After The Tennessee Star exposed the far-left’s plan to disrupt and commit acts of violence during the August special session of the Tennessee General Assembly, Governor Bill Lee’s office could not even be reached for comment.

The Star followed up with Lee’s office on its series of exclusive reporting of audio obtained from inside a far-left gathering hosted by Tennessee Advocates for Planned Parenthood, but the phone number for Lee’s spokesperson goes directly to a voicemail box that is full, and cannot take new messages.

During the May 13 meeting among the far-left, the agitators laid out their plans to riot at the Nashville office of U.S. Immigration and Customs Enforcement (ICE), protest at Amazon and Lee’s business, Lee Corporation, and disrupt Metro Council proceedings and harass Republican lawmakers.

The August special session will focus on gun control, which has been a hot topic of debate in Tennessee since the March 27 mass shooting at The Covenant School in Nashville. The shooting, carried out by Audrey Elizabeth Hale, who identified as transgender, took the lives of six people, including three children.

The governor has apparently taken a meeting regarding gun control with far-left activist and State Representative Justin Jones (D-Nashville) but would not confirm or deny that report for The Star.

Lee has called for red flag laws, which typically allow authorities to seize weapons from law-abiding citizens without due process.

“We all agree that dangerous unstable individuals who intend to harm themselves or others, should not have access to weapons,” Lee said on April 19, “and that should be done in a way that requires due process, a high burden of proof, supports law enforcement, punishes false reporting, enhances mental health support and preserves the Second Amendment for law abiding citizens. Throughout the last couple of weeks, I’ve worked with members of the General Assembly, constitutionally-minded, Second Amendment-protecting members to craft legislation for an improved Order of Protection law that’ll strengthen safety and preserve the rights of Tennesseans.”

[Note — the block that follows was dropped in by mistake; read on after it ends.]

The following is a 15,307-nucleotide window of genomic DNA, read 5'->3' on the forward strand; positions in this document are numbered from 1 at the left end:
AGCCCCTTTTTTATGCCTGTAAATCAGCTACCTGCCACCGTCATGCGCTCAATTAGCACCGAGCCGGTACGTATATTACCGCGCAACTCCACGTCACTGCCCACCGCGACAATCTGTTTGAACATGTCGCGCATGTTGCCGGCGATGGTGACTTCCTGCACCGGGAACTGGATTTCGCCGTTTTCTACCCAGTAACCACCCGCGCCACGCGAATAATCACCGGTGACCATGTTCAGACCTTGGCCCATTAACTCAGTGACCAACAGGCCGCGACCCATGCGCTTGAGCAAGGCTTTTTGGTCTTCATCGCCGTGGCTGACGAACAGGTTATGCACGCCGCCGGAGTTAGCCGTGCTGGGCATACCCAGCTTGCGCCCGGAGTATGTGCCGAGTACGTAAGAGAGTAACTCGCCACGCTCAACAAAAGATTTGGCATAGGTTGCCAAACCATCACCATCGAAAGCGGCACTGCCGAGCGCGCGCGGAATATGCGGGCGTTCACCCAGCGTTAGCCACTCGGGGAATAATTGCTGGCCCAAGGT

Republicans in the Tennessee House of Representatives said that plan is a “non-starter.”

“Any red flag law is a non-starter for House Republicans,” the House majority party said. “Our caucus is focused on finding solutions that prevent dangerous individuals from harming the public and preserve the Second Amendment rights of law-abiding citizens. We have always been open to working with Governor Lee on measures that fit within that framework.”

The leader of the Tennessee Senate appears to agree with his House counterparts.

“I have reviewed the governor’s proposal,” State Senate Majority Leader Jack Johnson (R-Franklin) told The Star in April. “It’s a red flag law and I have always opposed red flag laws. I do not support it.”

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Pete D’Abrosca is a reporter at The Tennessee Star and The Star News Network. Follow Pete on Twitter.